Should it be a part of the 'test for readiness' of a system that it has a functioning uninterruptible power supply that will run the system long enough to allow any and all 'automatic updates to Windows 10.'
In their wisdom, Microsoft tells us 'do not turn off your machine' when updates are running. It is already pretty much a part of life under Windows 7 and 8. Patches are downloaded, you shut down (perhaps for the night) and when you power up updates are installed and your machine restarts before the opera sting system is available for use.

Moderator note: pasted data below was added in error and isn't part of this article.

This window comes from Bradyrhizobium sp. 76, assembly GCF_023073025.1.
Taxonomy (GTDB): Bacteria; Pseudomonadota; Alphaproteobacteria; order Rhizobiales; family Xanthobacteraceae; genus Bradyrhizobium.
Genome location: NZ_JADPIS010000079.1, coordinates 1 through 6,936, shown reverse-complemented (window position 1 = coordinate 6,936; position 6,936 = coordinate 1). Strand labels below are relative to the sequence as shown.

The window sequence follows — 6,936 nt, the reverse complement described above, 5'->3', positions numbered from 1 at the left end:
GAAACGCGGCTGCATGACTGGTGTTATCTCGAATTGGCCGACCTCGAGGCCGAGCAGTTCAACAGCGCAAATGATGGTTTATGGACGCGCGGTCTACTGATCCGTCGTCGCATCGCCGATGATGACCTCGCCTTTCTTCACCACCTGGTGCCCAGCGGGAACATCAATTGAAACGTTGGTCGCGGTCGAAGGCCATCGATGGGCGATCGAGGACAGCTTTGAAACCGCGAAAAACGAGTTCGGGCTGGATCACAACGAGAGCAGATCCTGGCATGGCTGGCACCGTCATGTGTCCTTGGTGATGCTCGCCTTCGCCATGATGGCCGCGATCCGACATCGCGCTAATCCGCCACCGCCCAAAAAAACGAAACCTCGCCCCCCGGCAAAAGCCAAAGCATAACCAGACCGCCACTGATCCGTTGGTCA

How many of us can predict in advance a 'power hiccup' that lasts just long enough to thoroughly screw up an update?
How many of us might wake up in the morning concerned about the effects of a storm and forget that an update is waiting.
Help me understand why users should not be told that an uninterruptible power supply is as much a requirement for running Windows 10 as sufficient memory or a powerful enough processor.